I took my dog to the park tonight. It has been a long week, with lots of nighttime commitments and Iggy (my dashingly handsome and ridiculously precocious French Bulldog) has been slightly neglected. It’s been a little rainy over the past few days and a low-lying part of the park was swamped with two inches of water, spread out over a three or four foot diameter. Add dozens of dogs trampling through the muck and you’ve got yourself a muddy, messy disaster zone.
Iggy lives for these days. He was drawn to the puddle like a magnet and simply delighted in trouncing through the mud, lapping up the disgusting water and splashing fellow park patrons, human and canine alike. I spent the majority of our hour-long adventure playing zone defense. Wide stance, hands extended, and firm tone of voice that should have made it clear that the puddle was off-limits. I usually take time at the park to call friends throughout the country, catch up on social media finds or get some laps in as unscheduled exercise. However, due to this darn puddle and Iggy’s insistence that my feeble attempts at defense, he took this as both a challenge and a game. I left the park more stressed than when I came and Iggy was probably more of a mess than if I would have just left well enough alone.
The worst part is that this happens every time it rains. All of the dog owners go on and on about how awful it is, but the puddle still re-emerges with a vengeance with the slightest amount of precipitation.
This experience, combined with this week’s #SAchat about chaos (check out the Storify here), got me thinking about the “professional puddles” of our work. What are the really messy, dingy, nasty, tasks or projects that we face every day? Are there topics that deserve our attention on a more regular basis, but we never address them until it rains and then waste our time trying to keep ourselves and our students from actually enjoying our time together? Do we find ourselves constantly playing defense to keep things from getting messy because it seems easier to deal with the symptoms rather than the problem?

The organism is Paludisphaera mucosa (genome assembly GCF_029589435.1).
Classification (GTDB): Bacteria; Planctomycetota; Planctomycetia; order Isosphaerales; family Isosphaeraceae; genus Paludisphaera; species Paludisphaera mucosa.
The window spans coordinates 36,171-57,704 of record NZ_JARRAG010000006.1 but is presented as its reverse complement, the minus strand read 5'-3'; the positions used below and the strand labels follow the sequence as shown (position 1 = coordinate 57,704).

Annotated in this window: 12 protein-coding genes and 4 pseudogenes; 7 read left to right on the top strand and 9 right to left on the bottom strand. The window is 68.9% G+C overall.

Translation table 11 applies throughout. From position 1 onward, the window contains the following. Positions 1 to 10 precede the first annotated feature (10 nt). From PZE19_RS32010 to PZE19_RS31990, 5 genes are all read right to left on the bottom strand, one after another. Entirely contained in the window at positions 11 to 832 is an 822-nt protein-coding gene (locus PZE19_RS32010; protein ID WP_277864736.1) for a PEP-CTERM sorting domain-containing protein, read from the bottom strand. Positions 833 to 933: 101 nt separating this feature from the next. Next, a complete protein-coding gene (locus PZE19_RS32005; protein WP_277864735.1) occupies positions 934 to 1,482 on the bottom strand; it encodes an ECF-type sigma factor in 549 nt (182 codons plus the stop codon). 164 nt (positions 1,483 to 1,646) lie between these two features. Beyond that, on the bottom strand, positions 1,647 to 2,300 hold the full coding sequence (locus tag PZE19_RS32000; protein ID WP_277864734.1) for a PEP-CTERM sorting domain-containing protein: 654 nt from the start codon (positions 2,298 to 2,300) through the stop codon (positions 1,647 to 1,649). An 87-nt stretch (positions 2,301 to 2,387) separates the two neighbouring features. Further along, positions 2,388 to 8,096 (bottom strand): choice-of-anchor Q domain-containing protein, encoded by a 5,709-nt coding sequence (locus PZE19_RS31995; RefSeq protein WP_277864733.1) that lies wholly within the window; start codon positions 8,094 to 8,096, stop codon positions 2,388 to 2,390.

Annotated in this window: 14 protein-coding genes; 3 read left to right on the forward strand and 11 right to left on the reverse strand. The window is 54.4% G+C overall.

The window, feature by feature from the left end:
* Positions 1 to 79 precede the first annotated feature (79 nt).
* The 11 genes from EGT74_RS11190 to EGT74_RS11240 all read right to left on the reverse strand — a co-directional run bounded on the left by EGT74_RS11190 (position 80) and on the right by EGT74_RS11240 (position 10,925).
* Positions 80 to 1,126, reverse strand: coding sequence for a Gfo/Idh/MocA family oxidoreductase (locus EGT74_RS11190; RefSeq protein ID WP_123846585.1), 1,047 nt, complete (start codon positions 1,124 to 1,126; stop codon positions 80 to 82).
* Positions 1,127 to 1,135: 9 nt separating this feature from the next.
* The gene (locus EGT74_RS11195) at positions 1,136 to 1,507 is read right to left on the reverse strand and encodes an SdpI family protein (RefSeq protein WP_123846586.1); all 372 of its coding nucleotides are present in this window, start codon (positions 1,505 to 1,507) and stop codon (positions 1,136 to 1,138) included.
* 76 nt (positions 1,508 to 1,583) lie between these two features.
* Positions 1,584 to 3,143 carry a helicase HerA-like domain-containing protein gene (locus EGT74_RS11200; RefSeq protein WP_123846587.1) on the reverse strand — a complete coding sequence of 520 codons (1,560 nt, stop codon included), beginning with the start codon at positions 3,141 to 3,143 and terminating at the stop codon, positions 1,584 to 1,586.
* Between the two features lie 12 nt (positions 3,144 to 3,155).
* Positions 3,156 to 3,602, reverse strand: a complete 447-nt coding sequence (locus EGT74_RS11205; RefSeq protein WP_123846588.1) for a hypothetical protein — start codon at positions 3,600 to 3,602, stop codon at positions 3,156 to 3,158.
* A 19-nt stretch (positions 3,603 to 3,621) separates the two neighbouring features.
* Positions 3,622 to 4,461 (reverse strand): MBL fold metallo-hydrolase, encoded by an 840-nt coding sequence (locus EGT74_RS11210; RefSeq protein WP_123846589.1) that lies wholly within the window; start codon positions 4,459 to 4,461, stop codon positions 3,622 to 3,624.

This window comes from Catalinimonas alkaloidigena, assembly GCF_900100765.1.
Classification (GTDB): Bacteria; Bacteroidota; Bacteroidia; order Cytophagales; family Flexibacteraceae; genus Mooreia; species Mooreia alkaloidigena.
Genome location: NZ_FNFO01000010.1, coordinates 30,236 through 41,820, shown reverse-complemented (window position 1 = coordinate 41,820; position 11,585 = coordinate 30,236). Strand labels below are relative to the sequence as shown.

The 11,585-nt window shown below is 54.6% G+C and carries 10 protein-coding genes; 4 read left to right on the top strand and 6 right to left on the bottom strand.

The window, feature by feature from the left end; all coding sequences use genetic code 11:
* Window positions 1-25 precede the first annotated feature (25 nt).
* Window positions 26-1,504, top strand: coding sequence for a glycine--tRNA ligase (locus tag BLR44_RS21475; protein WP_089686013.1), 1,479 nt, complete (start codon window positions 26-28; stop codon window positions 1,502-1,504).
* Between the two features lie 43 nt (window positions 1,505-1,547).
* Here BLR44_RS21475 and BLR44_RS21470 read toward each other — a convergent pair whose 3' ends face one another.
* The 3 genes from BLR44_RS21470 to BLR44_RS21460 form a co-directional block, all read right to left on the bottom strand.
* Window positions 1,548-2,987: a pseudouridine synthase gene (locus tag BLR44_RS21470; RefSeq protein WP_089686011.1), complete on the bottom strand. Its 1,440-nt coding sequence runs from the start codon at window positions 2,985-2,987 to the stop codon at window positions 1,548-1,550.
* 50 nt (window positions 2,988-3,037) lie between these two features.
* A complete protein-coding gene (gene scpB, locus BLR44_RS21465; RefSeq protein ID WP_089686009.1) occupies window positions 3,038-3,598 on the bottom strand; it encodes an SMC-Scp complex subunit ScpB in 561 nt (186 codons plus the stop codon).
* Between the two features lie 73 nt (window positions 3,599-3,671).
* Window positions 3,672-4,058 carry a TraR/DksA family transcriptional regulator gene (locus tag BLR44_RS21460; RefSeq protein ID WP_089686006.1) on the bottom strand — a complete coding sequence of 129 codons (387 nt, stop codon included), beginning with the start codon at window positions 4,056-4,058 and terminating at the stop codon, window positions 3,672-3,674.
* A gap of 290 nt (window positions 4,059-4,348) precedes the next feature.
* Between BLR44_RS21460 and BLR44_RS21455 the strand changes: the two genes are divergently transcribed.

I didn’t expect to have these revelations while trying to keep my mostly white dog from turning dark brown, but it happened. I realized that complaining to myself wasn’t going to solve the puddle and neither was simply commiserating with the other people at the park. I realized we needed to harness our mutual hatred of this problem and fix the damn thing already! I brought it up to a few of the regulars and not-so-suprisingly, they all agreed. I suggested that we all chip in a few dollars to buy some gravel and another person shared that he had some at home and would bring it next time. Another person offered to call the City and our local town council members to see if the irrigation plan could be altered so the puddle wouldn’t re-emerge in another location. Before everyone left with their muddy friends, I offered to dry off the dogs with a towel I happened to have in my trunk.
Moral of the story? Let’s stop complaining to ourselves or our circles about problems that can easily be resolved by pooling talents, strengths and resources of those around us. Let’s unlearn our perceived helplessness about institutional culture or campus traditions. Admittedly, not every problem is a puddle. Some are lakes or rushing rivers or even oceans, but you have to start somewhere. Why not here?